In the preceding two installments we examined upgrading legacy infrastructure and the role of data. In part III of this series we will elaborate on the adoption of a hybrid cloud environment.
As many already know, the cloud is a vast network of remote physical or virtual servers around the globe which are connected together and designed to operate as a single ecosystem. The advantage of the cloud is that it allows you to access your files and data on any internet capable device and collaborate on the same document with colleagues or friends in distant locations.
Cloud adoption has and will continue to accelerate over the next few years. The IDC predicts that by 2021, enterprise spending on cloud services and cloud enabling hardware, software and services will more than double to over $530 billion.
Selecting the correct cloud environment for your organization will be crucial. If not chosen carefully issues may arise such as egress fees, data lock-in, service latency and compliance and control concerns. The solution to these potential obstacles is the adoption of a hybrid cloud model.
A hybrid cloud merges the benefits of the private and public cloud. It allows the high security features of a private cloud merged with the fast connection and easy-to-access features of the public cloud.
Additionally, with encrypted data allocation organizations in industries such as medicine, finance, insurance, law or public service can share sensitive data with external parties while still maintaining adherence to statutory privacy laws. These industries are often required to archive data for several years. Utilizing the private component of the hybrid model, organizations can store this information in a secure location with the data readily available when needed. Egress fees can be avoided, and the data can rapidly be shared through the public cloud with your clients, the general public or everyday users when necessary.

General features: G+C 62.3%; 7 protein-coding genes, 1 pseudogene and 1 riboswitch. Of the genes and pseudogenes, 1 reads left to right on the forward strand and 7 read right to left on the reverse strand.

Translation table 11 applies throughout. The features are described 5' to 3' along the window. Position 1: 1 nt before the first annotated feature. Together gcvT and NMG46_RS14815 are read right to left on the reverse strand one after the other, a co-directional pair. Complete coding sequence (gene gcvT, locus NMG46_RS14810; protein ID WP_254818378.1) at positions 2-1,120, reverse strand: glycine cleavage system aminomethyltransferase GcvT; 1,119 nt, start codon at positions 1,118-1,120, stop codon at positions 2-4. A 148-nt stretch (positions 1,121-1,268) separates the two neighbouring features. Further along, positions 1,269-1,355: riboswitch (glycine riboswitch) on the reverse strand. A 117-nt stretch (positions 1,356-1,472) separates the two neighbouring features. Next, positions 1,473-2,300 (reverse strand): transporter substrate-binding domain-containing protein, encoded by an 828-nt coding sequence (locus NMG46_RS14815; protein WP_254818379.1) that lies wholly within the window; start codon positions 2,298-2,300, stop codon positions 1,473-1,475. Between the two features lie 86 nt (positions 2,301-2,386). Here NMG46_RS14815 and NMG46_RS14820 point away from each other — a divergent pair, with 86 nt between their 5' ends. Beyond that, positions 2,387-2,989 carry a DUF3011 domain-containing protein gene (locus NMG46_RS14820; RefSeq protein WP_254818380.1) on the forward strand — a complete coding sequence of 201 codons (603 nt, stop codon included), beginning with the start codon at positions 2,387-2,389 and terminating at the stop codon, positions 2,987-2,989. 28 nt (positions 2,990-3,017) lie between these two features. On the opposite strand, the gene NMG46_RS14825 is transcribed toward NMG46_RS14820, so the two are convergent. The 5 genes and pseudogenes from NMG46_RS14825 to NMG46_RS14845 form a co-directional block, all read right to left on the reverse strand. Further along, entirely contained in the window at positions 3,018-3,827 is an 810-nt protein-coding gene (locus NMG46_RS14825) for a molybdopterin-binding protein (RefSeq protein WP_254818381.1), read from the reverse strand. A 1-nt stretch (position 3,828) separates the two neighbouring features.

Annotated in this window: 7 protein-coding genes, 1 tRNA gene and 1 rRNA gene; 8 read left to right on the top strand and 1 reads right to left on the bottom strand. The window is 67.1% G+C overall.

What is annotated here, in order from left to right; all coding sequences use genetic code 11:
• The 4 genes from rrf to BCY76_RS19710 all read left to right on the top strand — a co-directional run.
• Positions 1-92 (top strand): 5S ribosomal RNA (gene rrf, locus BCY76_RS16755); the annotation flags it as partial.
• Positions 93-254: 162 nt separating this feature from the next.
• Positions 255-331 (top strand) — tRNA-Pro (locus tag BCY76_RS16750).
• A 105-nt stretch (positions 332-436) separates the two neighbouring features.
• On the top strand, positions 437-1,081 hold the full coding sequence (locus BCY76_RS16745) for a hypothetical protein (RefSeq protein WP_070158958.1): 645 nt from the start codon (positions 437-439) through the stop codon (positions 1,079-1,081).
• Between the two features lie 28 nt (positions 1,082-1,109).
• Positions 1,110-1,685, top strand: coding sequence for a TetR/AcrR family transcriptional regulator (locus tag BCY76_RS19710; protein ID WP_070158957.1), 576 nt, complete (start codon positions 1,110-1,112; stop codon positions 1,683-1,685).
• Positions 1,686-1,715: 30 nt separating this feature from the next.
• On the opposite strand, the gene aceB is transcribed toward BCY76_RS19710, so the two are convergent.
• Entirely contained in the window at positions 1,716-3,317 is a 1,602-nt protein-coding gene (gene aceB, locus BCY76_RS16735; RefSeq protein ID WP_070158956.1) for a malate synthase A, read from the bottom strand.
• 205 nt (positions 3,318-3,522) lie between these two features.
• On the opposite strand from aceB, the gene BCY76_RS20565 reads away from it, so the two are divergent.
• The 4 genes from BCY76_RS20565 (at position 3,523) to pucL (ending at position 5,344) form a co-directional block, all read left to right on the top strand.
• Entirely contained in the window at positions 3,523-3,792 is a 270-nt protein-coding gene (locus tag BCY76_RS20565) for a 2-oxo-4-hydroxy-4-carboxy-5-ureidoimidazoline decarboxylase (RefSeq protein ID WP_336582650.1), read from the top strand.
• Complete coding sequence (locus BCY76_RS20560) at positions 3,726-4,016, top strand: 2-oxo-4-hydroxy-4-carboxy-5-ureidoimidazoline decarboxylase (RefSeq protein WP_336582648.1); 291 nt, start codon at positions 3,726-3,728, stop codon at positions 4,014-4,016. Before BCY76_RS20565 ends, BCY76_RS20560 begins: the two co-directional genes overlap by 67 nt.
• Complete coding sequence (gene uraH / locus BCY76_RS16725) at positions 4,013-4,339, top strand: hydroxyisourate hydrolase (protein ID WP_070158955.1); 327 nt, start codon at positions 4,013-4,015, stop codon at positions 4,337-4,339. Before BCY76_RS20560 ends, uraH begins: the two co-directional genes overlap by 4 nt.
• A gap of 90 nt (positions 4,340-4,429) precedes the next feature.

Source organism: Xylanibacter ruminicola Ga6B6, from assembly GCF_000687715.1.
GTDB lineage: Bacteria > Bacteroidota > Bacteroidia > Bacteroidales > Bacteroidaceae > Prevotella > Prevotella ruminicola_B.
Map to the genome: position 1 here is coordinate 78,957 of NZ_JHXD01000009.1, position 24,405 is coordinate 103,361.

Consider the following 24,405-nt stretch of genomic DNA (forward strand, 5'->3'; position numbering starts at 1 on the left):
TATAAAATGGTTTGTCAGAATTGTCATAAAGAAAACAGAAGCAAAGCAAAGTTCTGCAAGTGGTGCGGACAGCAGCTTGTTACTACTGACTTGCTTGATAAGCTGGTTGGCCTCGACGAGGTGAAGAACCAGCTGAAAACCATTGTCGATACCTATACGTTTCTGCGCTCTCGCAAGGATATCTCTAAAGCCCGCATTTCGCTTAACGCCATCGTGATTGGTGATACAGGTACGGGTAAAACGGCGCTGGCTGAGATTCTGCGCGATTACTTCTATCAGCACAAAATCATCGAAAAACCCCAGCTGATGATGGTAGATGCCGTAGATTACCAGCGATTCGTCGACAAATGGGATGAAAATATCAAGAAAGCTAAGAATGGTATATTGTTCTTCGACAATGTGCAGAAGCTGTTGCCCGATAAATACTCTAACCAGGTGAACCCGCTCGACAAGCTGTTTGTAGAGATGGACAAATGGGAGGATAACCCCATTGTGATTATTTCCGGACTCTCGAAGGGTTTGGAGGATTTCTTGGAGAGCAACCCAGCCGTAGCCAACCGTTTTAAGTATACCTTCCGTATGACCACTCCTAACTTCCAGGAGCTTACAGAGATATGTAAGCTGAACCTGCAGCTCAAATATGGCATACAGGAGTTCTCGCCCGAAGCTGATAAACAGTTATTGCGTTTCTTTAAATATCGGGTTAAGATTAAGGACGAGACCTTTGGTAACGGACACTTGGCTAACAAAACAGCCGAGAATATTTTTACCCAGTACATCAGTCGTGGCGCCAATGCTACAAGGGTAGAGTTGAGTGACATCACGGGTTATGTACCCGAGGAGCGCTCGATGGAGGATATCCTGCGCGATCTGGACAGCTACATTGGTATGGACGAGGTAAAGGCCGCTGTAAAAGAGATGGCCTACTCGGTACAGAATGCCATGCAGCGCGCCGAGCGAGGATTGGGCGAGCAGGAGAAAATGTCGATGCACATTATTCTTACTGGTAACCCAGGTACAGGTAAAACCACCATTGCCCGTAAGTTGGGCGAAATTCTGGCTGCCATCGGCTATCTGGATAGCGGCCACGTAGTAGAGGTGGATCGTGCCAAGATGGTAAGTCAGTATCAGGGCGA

The public cloud component of the hybrid model offers cost-effective IT resources without sustaining capital expenditures. Service options can be conveniently downgraded, re-situated and easily scaled when demanded, increasing efficiency and bypassing unnecessary expenses.
Hybrid cloud architecture offers organizations the secure access of on-premises resources while also having the rapid scale and elasticity of the public cloud.
In our final post of this series we will highlight the merging of business and IT teams.
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